Critical ThinkingEducationReligionSecondary Education

Newsflash: Art Might Make You Uncomfortable

A few years ago, a textbook I used in freshman composition included a chapter on film studies. The final essay for the unit (and for the course, as it worked out) asked students to choose one of two prompts. I don’t recall the exact questions, but one was about Sydney Pollack films–I think specifically Three Days of the Condor and They Shoot Horses, Don’t They?–and the other about the function of violence in Kubrick’s A Clockwork Orange and Tarantino’s Pulp Fiction. Now, even if you aren’t familiar with the films, that second question provides enough information to alert a discerning reader to the possibility that they might include, you know, violence. Moreover, in the assignment handout I distributed AND in my in-class explanation of the essay, I told the students that the movies for the second prompt can be really upsetting, so DON’T PICK THAT ONE if you don’t like violent images. Also worth noting: They had three weeks to complete this assignment.

You know where this is going. The weekend before the essay was due, I received a late-night email from a student informing me that she and another young woman from the class had rented and begun watching Clockwork but could not finish it because “it offended our morals.” They were unable at this very late juncture to find copies of the Pollack films, so they were wondering if I could give them something else to write about. My responses:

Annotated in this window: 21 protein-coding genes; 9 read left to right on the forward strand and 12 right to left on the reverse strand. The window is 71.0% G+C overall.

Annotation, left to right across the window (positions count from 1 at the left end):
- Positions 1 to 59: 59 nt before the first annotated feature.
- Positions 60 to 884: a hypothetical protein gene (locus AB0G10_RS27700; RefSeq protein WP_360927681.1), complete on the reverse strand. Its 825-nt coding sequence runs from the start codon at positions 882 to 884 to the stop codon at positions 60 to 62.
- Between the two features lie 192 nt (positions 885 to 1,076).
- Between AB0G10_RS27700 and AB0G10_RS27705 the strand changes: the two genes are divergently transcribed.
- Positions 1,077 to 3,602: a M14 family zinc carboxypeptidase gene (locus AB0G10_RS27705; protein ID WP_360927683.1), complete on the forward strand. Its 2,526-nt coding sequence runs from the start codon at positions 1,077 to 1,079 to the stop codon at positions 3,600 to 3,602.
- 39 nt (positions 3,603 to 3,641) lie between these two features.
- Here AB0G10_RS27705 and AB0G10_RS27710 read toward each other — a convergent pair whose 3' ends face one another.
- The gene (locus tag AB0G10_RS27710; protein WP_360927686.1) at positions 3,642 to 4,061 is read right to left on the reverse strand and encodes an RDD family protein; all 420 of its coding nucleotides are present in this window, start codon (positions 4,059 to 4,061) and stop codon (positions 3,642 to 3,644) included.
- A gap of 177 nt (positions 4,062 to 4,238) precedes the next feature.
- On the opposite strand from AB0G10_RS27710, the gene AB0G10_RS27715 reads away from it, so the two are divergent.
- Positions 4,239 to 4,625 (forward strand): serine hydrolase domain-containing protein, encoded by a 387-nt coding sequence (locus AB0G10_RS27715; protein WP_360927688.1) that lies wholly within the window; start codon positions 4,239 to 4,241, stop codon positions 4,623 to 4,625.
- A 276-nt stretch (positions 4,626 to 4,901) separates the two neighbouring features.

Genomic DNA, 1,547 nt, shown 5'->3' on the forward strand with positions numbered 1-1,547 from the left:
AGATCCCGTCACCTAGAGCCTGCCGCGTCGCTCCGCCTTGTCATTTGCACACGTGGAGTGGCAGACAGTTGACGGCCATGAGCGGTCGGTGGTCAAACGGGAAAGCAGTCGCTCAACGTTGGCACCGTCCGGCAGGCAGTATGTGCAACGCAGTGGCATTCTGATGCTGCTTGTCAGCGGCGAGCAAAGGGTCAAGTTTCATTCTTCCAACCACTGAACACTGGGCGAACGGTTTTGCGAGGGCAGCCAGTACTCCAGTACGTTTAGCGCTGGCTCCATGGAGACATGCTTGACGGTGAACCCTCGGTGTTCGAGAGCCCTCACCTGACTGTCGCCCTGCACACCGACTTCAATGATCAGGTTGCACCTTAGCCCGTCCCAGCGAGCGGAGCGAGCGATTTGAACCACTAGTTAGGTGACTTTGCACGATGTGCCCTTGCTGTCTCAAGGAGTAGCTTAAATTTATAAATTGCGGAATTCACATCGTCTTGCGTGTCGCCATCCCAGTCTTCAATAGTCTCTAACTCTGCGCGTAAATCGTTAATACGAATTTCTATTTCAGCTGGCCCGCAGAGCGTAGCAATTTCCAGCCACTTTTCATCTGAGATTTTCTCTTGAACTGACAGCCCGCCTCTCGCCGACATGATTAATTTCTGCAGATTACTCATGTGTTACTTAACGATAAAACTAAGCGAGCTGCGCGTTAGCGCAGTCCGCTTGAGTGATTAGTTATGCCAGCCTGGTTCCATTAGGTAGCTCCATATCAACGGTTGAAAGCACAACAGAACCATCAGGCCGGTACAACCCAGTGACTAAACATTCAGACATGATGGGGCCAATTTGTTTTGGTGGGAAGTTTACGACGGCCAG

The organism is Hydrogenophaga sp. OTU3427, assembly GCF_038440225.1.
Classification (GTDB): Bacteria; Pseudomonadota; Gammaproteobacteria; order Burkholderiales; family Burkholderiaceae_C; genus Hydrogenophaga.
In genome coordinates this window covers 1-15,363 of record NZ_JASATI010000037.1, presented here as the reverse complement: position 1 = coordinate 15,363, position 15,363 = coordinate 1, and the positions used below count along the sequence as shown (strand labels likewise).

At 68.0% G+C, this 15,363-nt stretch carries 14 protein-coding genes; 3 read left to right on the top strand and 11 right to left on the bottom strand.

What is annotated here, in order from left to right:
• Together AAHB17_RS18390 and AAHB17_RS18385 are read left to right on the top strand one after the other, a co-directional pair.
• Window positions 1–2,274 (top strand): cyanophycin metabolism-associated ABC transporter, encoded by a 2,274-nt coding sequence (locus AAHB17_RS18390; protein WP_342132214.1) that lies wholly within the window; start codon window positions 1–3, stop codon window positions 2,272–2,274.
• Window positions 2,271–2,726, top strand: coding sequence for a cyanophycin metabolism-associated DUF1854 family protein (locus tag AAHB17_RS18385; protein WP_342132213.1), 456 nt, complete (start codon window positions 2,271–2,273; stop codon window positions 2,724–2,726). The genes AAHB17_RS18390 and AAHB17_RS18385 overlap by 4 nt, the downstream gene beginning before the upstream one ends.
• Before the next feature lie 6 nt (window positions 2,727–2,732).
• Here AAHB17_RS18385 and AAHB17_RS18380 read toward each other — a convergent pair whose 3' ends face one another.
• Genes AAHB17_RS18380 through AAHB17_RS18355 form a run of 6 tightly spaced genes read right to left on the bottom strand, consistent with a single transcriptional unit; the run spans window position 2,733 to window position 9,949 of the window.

1. No.
  2. Are you effing kidding me? No!
  3. If the content of A Clockwork Orange *didn’t* offend your morals, I would be really goddamn afraid of you. Because, check it out, THAT’S THE POINT.

I’m not unsympathetic, don’t get me wrong: That movie (and book) freaked my shit completely out, and I only read the book once and viewed the movie once and still harbor no desire to revisit either. I’m glad I did read it the once, though, because that text made me think about some things, and it didn’t give me easy answers to any of the questions it raised, so I spent time–really uncomfortable time–gnawing on those questions in my own freaked out head, and the near-traumatizing experience of that book is captured in ghastly artistic brilliance by Kubrick’s film version, so it’s worth watching the one time as well, for the same reasons.

Which brings me to this story out of Georgia: “Parent Upset about ‘God Is Dead’ Art Work at School.” 


A parent in Newton County is concerned about art work hanging on a classroom wall. One picture in the Alcovy High School has words that say, “God is dead.”

The Newton County School System says language arts students made the drawings from a quote in Arthur Miller’s play “The Crucible”. The pictures were posted as part of student art work for several years without receiving a complaint.

The parent in question, Crystal Mitchell, claims that the posters illustrating The Crucible upset her 10th-grade daughter. One wonders if the daughter, or the mother, for that matter, has read or viewed the play itself? Because is that line really the most upsetting thing about The Crucible for you? (Hint: It shouldn’t be.) Some high schooler understood that play well enough to realize that the “god is dead” line is a critical moment, a poignant expression of human pain and despair. It’s not delivered as some atheist triumph; there’s no “WOOO! God is DEAD! Orgy at my place!” The school is absolutely right to display that student’s insight with pride.